What’s with those yellow buggies?

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Lately I’ve introduced a lot of you to the Amish of Kish Valley (also known as Big Valley). The Valley is home to the second largest settlement in Pennsylvania and twelve distinct Amish and Mennonite groups. It’s also the setting for my new mystery series that begins in early 2018.

The most obvious distinction between the Amish groups is the use of different colored buggies.

Now most people are familiar with the gray-topped buggies of Lancaster County and the black-topped buggies of places like Holmes County, Ohio, and Jamesport, Missouri. But a trip through Big Valley is colorful in so many ways.

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Before I get into that, let’s talk about the black-toppers.

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The black-topped buggies belong to the Renno or Peachey Amish. I love this name since almost all the mailboxes we stopped to read in the Valley bore the name Peachey.  The Renno Amish are considered to be the least conservative of the Amish groups in the Valley, which isn’t saying a lot. After all, they are more conservative than our Amish friends in Lancaster County.

While we were in the Valley, Stacey and I stopped at a quilt shop that belonged to a Renno Amish woman. Of course the quilts were amazingly beautiful, but I couldn’t help taking note of a few things in the house. The windows were covered with a plain green shade. (You know the kind they use in cartoons that once you pull it down it winds back up with hilarious results.) The floors were wooden and bare. There was running water in the house, but all in all it made me think of my grandmother’s–just a small, country farmhouse filled with love.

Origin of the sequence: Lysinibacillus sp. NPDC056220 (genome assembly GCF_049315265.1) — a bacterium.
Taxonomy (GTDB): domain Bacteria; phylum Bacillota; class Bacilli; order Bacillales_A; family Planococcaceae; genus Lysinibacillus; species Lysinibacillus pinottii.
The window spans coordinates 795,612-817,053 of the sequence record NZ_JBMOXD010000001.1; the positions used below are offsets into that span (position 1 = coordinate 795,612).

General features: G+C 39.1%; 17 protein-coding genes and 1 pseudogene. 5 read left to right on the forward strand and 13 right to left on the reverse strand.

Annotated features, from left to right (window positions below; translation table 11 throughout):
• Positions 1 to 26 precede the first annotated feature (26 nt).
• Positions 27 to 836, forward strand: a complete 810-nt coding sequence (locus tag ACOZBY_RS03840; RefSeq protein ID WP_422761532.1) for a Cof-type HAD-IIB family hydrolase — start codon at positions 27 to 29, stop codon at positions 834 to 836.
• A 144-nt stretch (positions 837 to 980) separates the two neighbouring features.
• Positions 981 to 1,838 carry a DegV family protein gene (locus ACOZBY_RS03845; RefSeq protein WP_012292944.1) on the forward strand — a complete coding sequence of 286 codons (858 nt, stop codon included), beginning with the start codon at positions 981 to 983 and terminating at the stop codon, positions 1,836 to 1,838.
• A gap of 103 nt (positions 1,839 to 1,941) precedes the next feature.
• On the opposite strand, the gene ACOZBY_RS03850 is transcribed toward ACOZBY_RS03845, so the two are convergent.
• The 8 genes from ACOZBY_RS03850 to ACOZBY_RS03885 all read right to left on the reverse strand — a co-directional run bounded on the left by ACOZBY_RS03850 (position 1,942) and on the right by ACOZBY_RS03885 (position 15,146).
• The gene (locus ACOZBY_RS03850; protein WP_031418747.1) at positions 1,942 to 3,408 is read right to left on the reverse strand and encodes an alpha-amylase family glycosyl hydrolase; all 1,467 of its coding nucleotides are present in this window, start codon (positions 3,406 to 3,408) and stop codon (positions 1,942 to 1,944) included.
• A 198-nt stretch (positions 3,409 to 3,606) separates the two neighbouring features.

The white-topped buggies belong to the Nebraska Amish.

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This is something of a misnomer since most of the Nebraska Amish live in Pennsylvania. The Nebraska Amish are hands-down the most conservative of the three main groups in the Big Valley. They also dress a bit differently. We only saw a couple of Nebraska Amish so I wasn’t able to test my research, but I am told that the Nebraska Amish men wear brown trousers and no suspenders. Their pants reportedly lace up the back and they wear their hair to their shoulders. Nebraska Amish women aren’t allowed to wear bonnets and supposedly wear a tie-on flat straw hat for working outside. On my next trip to the Valley, I am definitely going to be looking closer!

The yellow-topped buggies are certainly eye-catching.

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They belong to the Byler Amish. They are the middle of the road when it comes to being conservative in the Valley. The men wear one diagonal suspender and it is said that the women wear brown bonnets. I can testify that the men indeed wear only one suspender, but I wasn’t able to catch a glimpse at a Byler Amish woman wearing a bonnet. Stacey and I stopped in a bait/hunting shop run by a Byler Amish man who also sold honey. We talked to him a while mostly about hunting and bait, but he was very friendly and seemed to enjoy chatting with us.

Now, these aren’t all the differences in the three sub-groups of Amish in Big Valley. But it’s a start! What’s the most surprising difference that you’ve read in this post?

Leave a comment below and be entered into the Week  #4 drawing for two copies of The Amish Christmas Sleigh! (In order to be eligible for this giveaway you must leave a comment on this blog. Giveaway ends Sunday, December 11, 2016 at 12am EST.)

Thanks for reading!

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